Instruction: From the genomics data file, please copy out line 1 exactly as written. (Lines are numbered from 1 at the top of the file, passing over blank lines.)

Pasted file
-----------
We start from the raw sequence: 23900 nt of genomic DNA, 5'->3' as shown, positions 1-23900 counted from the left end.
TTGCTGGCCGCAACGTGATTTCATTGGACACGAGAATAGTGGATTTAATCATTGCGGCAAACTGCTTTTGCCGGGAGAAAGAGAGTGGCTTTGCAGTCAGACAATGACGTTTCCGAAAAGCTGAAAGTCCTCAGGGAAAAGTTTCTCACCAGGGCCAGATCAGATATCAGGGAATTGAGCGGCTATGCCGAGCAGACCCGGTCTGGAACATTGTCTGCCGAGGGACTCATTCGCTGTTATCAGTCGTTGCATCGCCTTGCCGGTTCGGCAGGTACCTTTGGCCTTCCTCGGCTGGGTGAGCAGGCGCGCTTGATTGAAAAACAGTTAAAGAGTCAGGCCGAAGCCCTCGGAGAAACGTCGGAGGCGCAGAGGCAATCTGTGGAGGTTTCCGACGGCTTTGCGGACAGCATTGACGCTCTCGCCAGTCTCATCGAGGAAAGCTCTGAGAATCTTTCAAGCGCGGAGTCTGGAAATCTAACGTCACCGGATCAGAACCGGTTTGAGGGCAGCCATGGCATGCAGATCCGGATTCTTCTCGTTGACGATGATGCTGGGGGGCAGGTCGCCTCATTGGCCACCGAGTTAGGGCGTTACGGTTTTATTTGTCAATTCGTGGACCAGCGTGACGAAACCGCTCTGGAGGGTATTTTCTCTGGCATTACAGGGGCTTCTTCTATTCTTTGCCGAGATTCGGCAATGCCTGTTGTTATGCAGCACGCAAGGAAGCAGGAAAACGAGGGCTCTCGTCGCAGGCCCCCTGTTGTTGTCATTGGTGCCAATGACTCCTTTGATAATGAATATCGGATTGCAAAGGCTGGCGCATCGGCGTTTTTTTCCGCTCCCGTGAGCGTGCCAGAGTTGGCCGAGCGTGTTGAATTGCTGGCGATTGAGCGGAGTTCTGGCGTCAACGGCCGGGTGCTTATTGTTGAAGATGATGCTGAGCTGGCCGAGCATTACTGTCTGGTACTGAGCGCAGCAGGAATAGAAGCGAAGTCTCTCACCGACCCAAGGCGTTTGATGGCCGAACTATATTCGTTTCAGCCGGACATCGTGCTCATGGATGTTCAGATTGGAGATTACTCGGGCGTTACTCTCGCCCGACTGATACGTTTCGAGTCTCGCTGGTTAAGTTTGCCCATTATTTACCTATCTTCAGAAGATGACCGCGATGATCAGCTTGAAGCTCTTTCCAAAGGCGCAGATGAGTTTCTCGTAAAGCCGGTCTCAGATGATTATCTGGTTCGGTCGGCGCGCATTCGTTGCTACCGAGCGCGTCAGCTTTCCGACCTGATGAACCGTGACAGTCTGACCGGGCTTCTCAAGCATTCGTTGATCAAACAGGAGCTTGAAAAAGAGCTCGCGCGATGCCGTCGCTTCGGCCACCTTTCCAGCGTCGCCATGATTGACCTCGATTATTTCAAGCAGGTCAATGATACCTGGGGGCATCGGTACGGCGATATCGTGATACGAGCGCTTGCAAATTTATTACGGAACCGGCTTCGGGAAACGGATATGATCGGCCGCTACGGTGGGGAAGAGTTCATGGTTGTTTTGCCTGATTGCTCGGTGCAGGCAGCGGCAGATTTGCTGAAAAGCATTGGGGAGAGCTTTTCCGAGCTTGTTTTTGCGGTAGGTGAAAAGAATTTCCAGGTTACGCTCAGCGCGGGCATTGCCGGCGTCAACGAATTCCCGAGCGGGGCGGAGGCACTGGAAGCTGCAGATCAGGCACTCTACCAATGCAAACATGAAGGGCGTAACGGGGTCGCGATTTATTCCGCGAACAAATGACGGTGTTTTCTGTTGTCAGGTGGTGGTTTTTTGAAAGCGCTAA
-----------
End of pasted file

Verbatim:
We start from the raw sequence: 23900 nt of genomic DNA, 5'->3' as shown, positions 1-23900 counted from the left end.